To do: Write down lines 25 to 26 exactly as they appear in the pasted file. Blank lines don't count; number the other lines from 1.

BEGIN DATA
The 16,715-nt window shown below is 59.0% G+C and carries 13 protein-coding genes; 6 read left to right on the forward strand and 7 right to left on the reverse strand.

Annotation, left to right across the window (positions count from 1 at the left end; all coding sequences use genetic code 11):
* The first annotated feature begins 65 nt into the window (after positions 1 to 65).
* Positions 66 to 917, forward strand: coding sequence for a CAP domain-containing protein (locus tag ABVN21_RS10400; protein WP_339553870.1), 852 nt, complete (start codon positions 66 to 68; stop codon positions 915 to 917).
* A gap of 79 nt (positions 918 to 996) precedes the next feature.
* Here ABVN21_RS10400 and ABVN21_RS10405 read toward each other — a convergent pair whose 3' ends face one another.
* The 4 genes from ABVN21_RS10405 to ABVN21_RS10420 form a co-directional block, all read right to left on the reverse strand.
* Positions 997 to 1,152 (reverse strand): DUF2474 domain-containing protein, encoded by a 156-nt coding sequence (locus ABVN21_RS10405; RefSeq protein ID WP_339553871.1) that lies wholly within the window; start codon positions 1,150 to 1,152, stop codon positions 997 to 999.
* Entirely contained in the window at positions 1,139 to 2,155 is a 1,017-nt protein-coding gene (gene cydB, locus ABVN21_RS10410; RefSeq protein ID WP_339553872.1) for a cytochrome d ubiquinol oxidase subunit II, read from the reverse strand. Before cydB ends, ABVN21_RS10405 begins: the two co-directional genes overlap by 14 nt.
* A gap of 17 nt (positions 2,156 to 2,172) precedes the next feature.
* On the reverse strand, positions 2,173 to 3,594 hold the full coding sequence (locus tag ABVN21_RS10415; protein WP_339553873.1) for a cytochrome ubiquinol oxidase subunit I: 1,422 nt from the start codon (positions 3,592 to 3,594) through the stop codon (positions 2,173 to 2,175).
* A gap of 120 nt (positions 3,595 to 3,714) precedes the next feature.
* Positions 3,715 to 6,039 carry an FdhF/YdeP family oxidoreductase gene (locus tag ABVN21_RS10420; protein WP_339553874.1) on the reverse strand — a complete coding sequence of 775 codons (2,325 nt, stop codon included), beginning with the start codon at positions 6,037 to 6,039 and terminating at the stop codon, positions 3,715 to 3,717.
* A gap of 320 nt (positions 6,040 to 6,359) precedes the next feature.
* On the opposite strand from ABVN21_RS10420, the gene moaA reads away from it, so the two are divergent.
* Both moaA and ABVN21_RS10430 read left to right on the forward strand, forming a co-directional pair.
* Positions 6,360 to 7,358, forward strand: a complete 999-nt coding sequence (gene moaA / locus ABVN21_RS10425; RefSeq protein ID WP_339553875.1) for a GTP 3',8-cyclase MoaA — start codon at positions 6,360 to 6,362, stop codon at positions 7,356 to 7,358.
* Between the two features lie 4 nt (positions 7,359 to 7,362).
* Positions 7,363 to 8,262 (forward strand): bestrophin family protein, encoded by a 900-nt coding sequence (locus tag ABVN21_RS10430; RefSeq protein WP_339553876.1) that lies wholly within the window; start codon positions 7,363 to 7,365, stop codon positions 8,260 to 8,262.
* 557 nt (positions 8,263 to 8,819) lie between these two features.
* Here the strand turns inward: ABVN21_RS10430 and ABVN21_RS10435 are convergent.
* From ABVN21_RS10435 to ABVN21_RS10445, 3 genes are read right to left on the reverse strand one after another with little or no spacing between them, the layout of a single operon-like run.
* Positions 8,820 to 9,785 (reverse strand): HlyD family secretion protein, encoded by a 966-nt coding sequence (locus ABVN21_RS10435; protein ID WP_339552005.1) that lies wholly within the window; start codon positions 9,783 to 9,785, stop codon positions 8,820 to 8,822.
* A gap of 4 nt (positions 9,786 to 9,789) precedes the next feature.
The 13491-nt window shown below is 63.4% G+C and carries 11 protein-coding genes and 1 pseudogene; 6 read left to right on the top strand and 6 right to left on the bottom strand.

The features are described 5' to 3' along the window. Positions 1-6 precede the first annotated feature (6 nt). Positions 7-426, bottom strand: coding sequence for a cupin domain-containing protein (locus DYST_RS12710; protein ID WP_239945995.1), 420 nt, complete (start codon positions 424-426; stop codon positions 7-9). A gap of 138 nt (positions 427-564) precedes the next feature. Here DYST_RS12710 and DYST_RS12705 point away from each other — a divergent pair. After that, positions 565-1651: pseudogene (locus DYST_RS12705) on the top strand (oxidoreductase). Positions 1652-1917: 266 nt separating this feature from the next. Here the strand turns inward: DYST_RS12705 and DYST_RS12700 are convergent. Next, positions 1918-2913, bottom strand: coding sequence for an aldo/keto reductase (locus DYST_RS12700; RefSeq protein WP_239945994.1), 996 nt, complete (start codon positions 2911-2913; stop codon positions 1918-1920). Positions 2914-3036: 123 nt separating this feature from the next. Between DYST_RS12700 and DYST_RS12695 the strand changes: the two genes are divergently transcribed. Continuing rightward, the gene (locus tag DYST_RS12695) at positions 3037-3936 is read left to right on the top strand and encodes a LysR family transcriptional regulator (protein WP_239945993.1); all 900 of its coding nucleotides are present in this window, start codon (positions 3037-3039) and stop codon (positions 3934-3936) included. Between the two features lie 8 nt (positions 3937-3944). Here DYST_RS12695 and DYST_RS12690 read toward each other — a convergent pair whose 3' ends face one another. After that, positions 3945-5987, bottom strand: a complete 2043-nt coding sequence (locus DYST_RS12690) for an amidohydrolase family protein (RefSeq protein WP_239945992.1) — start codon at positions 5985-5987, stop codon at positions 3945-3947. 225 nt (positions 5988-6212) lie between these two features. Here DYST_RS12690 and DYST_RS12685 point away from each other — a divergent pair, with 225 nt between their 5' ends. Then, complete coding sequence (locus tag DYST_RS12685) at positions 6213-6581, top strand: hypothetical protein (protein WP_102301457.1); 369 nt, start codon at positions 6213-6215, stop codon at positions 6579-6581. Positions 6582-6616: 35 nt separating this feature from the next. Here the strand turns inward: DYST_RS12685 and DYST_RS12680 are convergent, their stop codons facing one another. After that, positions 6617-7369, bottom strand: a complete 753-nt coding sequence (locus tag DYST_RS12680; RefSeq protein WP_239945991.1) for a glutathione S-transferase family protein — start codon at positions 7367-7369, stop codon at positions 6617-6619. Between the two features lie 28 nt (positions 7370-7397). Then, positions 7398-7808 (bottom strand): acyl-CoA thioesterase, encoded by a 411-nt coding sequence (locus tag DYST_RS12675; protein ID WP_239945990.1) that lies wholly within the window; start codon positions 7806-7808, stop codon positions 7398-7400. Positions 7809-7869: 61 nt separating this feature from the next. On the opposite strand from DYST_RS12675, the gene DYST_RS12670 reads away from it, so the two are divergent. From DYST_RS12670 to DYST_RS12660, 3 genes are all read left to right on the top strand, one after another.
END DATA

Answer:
The 13491-nt window shown below is 63.4% G+C and carries 11 protein-coding genes and 1 pseudogene; 6 read left to right on the top strand and 6 right to left on the bottom strand.

The features are described 5' to 3' along the window. Positions 1-6 precede the first annotated feature (6 nt). Positions 7-426, bottom strand: coding sequence for a cupin domain-containing protein (locus DYST_RS12710; protein ID WP_239945995.1), 420 nt, complete (start codon positions 424-426; stop codon positions 7-9). A gap of 138 nt (positions 427-564) precedes the next feature. Here DYST_RS12710 and DYST_RS12705 point away from each other — a divergent pair. After that, positions 565-1651: pseudogene (locus DYST_RS12705) on the top strand (oxidoreductase). Positions 1652-1917: 266 nt separating this feature from the next. Here the strand turns inward: DYST_RS12705 and DYST_RS12700 are convergent. Next, positions 1918-2913, bottom strand: coding sequence for an aldo/keto reductase (locus DYST_RS12700; RefSeq protein WP_239945994.1), 996 nt, complete (start codon positions 2911-2913; stop codon positions 1918-1920). Positions 2914-3036: 123 nt separating this feature from the next. Between DYST_RS12700 and DYST_RS12695 the strand changes: the two genes are divergently transcribed. Continuing rightward, the gene (locus tag DYST_RS12695) at positions 3037-3936 is read left to right on the top strand and encodes a LysR family transcriptional regulator (protein WP_239945993.1); all 900 of its coding nucleotides are present in this window, start codon (positions 3037-3039) and stop codon (positions 3934-3936) included. Between the two features lie 8 nt (positions 3937-3944). Here DYST_RS12695 and DYST_RS12690 read toward each other — a convergent pair whose 3' ends face one another. After that, positions 3945-5987, bottom strand: a complete 2043-nt coding sequence (locus DYST_RS12690) for an amidohydrolase family protein (RefSeq protein WP_239945992.1) — start codon at positions 5985-5987, stop codon at positions 3945-3947. 225 nt (positions 5988-6212) lie between these two features. Here DYST_RS12690 and DYST_RS12685 point away from each other — a divergent pair, with 225 nt between their 5' ends. Then, complete coding sequence (locus tag DYST_RS12685) at positions 6213-6581, top strand: hypothetical protein (protein WP_102301457.1); 369 nt, start codon at positions 6213-6215, stop codon at positions 6579-6581. Positions 6582-6616: 35 nt separating this feature from the next. Here the strand turns inward: DYST_RS12685 and DYST_RS12680 are convergent, their stop codons facing one another. After that, positions 6617-7369, bottom strand: a complete 753-nt coding sequence (locus tag DYST_RS12680; RefSeq protein WP_239945991.1) for a glutathione S-transferase family protein — start codon at positions 7367-7369, stop codon at positions 6617-6619. Between the two features lie 28 nt (positions 7370-7397). Then, positions 7398-7808 (bottom strand): acyl-CoA thioesterase, encoded by a 411-nt coding sequence (locus tag DYST_RS12675; protein ID WP_239945990.1) that lies wholly within the window; start codon positions 7806-7808, stop codon positions 7398-7400. Positions 7809-7869: 61 nt separating this feature from the next. On the opposite strand from DYST_RS12675, the gene DYST_RS12670 reads away from it, so the two are divergent. From DYST_RS12670 to DYST_RS12660, 3 genes are all read left to right on the top strand, one after another.